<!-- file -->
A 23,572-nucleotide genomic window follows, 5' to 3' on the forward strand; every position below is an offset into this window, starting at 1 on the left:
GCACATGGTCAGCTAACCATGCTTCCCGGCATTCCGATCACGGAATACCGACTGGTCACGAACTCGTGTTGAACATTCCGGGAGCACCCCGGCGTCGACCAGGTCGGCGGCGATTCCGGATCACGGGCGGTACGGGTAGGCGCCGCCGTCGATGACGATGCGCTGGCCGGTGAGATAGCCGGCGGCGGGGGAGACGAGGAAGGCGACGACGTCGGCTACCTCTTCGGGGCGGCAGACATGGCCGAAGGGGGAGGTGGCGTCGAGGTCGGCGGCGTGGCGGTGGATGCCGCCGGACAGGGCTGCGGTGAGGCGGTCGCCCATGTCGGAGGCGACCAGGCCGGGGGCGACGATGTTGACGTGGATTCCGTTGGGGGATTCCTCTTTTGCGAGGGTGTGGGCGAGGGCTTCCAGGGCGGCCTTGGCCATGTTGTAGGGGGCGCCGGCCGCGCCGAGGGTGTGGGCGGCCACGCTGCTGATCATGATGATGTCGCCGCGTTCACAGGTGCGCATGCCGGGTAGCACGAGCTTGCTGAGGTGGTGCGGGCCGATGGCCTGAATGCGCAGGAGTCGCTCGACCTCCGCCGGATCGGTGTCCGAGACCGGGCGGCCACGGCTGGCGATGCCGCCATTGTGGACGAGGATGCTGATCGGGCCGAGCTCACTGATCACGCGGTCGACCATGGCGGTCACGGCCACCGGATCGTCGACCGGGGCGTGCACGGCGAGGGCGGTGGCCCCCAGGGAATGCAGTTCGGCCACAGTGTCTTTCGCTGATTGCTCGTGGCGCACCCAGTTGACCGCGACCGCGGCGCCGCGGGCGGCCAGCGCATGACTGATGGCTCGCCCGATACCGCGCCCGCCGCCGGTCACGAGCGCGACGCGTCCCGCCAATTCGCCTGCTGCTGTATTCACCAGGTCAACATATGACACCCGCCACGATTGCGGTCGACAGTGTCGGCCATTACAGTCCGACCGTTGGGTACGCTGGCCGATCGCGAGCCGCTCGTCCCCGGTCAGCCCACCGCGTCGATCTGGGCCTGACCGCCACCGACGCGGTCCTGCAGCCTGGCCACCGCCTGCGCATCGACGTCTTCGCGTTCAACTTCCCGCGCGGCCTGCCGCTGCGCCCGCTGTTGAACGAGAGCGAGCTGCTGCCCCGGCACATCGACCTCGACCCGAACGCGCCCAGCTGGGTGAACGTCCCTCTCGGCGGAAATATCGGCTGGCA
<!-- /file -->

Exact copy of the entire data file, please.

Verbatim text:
A 23,572-nucleotide genomic window follows, 5' to 3' on the forward strand; every position below is an offset into this window, starting at 1 on the left:
GCACATGGTCAGCTAACCATGCTTCCCGGCATTCCGATCACGGAATACCGACTGGTCACGAACTCGTGTTGAACATTCCGGGAGCACCCCGGCGTCGACCAGGTCGGCGGCGATTCCGGATCACGGGCGGTACGGGTAGGCGCCGCCGTCGATGACGATGCGCTGGCCGGTGAGATAGCCGGCGGCGGGGGAGACGAGGAAGGCGACGACGTCGGCTACCTCTTCGGGGCGGCAGACATGGCCGAAGGGGGAGGTGGCGTCGAGGTCGGCGGCGTGGCGGTGGATGCCGCCGGACAGGGCTGCGGTGAGGCGGTCGCCCATGTCGGAGGCGACCAGGCCGGGGGCGACGATGTTGACGTGGATTCCGTTGGGGGATTCCTCTTTTGCGAGGGTGTGGGCGAGGGCTTCCAGGGCGGCCTTGGCCATGTTGTAGGGGGCGCCGGCCGCGCCGAGGGTGTGGGCGGCCACGCTGCTGATCATGATGATGTCGCCGCGTTCACAGGTGCGCATGCCGGGTAGCACGAGCTTGCTGAGGTGGTGCGGGCCGATGGCCTGAATGCGCAGGAGTCGCTCGACCTCCGCCGGATCGGTGTCCGAGACCGGGCGGCCACGGCTGGCGATGCCGCCATTGTGGACGAGGATGCTGATCGGGCCGAGCTCACTGATCACGCGGTCGACCATGGCGGTCACGGCCACCGGATCGTCGACCGGGGCGTGCACGGCGAGGGCGGTGGCCCCCAGGGAATGCAGTTCGGCCACAGTGTCTTTCGCTGATTGCTCGTGGCGCACCCAGTTGACCGCGACCGCGGCGCCGCGGGCGGCCAGCGCATGACTGATGGCTCGCCCGATACCGCGCCCGCCGCCGGTCACGAGCGCGACGCGTCCCGCCAATTCGCCTGCTGCTGTATTCACCAGGTCAACATATGACACCCGCCACGATTGCGGTCGACAGTGTCGGCCATTACAGTCCGACCGTTGGGTACGCTGGCCGATCGCGAGCCGCTCGTCCCCGGTCAGCCCACCGCGTCGATCTGGGCCTGACCGCCACCGACGCGGTCCTGCAGCCTGGCCACCGCCTGCGCATCGACGTCTTCGCGTTCAACTTCCCGCGCGGCCTGCCGCTGCGCCCGCTGTTGAACGAGAGCGAGCTGCTGCCCCGGCACATCGACCTCGACCCGAACGCGCCCAGCTGGGTGAACGTCCCTCTCGGCGGAAATATCGGCTGGCA